Avera Medical Minute AMK: Gallbladder Surgery - KSFY News - Sioux Falls, SD News, Weather, Sports

Avera Medical Minute AMK: Gallbladder Surgery

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Dr. David Stand and his team at the Avera Surgery Center take out Harlan Phelps gallbladder through a single incision. Dr. David Stand and his team at the Avera Surgery Center take out Harlan Phelps gallbladder through a single incision.

We have a follow up story on a man from Tea who had a life threatening condition with an enflamed and partially destroyed pancreas. Nancy Naeve Brown has more on the minimally invasive procedures he's had done at Avera McKennan that saved his life and improved his quality of life ten fold.

Harlan Phelps from Tea is just 10 days out from having gallbladder surgery.  During his first post-op check up with his surgeon Dr. David Strand he said he's been feeling pretty good. The reason for his quick recovery is because Dr. Strand was able to remove Harlan's gallbladder by only using a single incision laparoscopically.

 "The benefit to that is cosmetic. It's one incision buried at the base of the belly button. Once that heals you don't see anything. The other thing there is typically less pain with having one incision instead of four incisions. Post operatively the recovery period is shorter and post op pain is a little better." Dr. Strand with the Surgical Institute of South Dakota said.

Harlan's problem extends beyond his gallbladder, although that was the root of the problem. At the end of 2011 Harlan was in such excruciating pain he went to the ER. Avera Gastroenterologist Dr. Steve Condron diagnosed him with acute pancreatitis.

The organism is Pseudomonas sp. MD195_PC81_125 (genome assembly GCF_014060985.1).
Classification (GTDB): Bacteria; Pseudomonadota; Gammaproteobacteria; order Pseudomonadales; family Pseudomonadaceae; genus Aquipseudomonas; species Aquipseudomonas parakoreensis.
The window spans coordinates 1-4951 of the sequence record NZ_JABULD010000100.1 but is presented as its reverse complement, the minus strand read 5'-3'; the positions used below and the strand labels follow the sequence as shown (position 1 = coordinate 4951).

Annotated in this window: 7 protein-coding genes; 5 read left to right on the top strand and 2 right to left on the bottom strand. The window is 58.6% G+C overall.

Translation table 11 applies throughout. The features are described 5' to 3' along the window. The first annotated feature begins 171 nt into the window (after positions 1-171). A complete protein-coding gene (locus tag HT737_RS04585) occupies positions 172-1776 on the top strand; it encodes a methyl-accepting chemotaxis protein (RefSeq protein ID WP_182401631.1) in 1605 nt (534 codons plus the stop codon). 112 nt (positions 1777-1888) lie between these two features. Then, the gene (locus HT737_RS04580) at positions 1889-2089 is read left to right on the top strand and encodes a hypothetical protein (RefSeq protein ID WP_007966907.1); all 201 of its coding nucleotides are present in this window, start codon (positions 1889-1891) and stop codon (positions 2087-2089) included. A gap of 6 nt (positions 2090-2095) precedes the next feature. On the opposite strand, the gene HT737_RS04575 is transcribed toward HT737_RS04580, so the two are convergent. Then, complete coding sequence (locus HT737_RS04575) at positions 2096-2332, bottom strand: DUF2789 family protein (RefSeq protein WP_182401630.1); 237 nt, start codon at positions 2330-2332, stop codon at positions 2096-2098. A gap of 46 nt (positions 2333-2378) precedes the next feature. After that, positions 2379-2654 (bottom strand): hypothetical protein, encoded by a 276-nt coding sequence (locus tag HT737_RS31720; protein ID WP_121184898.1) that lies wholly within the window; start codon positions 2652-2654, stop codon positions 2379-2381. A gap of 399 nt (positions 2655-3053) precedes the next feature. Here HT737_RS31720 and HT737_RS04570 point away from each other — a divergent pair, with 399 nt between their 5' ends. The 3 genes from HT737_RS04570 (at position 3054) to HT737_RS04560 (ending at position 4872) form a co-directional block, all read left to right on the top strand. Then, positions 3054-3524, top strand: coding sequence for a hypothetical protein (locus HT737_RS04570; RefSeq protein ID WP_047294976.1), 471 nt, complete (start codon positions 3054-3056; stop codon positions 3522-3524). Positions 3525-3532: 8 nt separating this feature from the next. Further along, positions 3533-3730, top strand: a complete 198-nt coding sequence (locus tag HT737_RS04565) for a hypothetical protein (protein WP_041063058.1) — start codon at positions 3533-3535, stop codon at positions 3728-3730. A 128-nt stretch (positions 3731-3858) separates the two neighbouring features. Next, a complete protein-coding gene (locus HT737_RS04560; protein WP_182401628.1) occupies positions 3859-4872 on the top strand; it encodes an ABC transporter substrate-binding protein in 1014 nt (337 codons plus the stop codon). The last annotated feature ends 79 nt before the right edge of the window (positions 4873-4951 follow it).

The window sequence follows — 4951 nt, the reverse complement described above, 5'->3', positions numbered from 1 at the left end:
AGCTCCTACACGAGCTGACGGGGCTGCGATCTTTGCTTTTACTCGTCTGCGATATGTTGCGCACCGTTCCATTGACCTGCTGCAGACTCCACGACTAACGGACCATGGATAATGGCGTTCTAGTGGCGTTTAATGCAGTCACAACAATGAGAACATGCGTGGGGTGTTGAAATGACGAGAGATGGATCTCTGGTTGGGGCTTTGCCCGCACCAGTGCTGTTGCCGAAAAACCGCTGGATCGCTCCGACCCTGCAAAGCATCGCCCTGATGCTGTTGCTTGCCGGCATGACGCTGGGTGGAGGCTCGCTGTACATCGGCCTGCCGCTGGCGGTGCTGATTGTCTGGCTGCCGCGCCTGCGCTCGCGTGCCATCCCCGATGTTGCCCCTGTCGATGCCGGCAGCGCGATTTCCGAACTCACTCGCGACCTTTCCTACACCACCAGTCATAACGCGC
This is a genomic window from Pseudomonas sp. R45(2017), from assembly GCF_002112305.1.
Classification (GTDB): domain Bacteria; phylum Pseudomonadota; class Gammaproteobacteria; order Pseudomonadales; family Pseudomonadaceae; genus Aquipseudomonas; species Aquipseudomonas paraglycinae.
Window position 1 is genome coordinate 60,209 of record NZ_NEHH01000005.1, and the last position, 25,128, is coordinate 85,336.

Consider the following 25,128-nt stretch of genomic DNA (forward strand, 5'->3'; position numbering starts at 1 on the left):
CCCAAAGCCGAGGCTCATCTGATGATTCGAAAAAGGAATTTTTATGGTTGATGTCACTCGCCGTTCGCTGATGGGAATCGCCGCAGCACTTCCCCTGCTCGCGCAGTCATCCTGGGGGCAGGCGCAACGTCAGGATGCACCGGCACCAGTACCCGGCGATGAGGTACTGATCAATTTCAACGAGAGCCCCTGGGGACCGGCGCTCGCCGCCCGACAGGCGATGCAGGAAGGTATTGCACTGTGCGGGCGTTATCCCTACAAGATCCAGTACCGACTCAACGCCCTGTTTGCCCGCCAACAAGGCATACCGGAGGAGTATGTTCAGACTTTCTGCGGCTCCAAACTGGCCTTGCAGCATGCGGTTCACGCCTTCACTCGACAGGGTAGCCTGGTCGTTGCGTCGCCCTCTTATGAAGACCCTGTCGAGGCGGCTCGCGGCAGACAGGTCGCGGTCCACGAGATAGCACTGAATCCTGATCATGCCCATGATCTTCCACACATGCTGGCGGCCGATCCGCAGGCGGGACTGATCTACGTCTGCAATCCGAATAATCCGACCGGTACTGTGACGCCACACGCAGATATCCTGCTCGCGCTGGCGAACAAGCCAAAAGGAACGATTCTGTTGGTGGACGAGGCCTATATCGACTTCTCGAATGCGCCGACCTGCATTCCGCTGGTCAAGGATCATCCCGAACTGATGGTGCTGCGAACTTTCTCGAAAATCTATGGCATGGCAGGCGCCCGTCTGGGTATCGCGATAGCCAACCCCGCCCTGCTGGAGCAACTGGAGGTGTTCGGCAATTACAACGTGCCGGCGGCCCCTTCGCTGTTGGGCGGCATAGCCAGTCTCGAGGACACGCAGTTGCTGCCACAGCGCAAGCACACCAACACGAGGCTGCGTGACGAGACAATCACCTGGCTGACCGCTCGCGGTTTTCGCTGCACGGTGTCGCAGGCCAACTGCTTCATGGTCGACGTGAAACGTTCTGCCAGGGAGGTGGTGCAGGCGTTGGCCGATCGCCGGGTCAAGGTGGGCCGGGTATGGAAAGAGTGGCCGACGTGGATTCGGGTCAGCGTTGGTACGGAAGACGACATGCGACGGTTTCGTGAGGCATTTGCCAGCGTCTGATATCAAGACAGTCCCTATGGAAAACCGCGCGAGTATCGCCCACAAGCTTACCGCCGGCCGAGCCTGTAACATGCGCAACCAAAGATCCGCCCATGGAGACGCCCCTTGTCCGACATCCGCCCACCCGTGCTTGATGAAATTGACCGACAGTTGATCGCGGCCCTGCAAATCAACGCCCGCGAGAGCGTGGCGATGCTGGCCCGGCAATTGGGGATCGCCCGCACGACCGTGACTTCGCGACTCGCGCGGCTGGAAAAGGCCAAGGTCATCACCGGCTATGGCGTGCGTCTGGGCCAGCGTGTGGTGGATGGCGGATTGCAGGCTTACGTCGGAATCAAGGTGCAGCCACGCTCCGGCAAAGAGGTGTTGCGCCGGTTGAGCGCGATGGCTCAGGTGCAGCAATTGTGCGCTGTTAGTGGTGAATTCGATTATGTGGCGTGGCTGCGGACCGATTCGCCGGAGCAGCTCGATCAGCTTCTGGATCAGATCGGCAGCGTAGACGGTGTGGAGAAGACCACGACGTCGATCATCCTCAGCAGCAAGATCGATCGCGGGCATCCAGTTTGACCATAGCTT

"In a great majority of people who suffer with pancreatitis it's because small stones that are passing down through the bile duct become lodged right next to the pancreas duct. When that happens all the juices that normally are being secreted into the small intestine back up and dissolved the gland, "Dr. Condron with Avera  Medical Group Gastroenterology said.

Harlan's condition was so bad; a large amount of fluid started to accumulate around his pancreas and became infected.  Harlan was one of the first patients in Sioux Falls to get a pancreatic necrosectomy through a natural orifice. Dr. Condron went down Harlan's throat with a scope to suck out all that excess fluid.  He's had that done a handful of times. Avera McKennan is the only hospital in the state to offer this type of procedure.

"It saves a person a big operation and the next day they are out of the hospital," Dr. Strand said.

 When Harlan found out he needed his gallbladder out he was hoping Dr. Strand could also do it as non-invasive as possible through a single incision.

 "I was happy. You wake up and you wonder what the situation is like, if you are going to be crippled for 2 weeks with scar tissue and that wasn't the case. You can hardly tell. I was amazed what they can do today to get inside you and talk care of your problem." Harlan said.

At least those problems won't include noticeable scars.

Harlan's pancreas is still healing so for now he is taking medication to supplement the functions of what a healthy pancreas does for the body.



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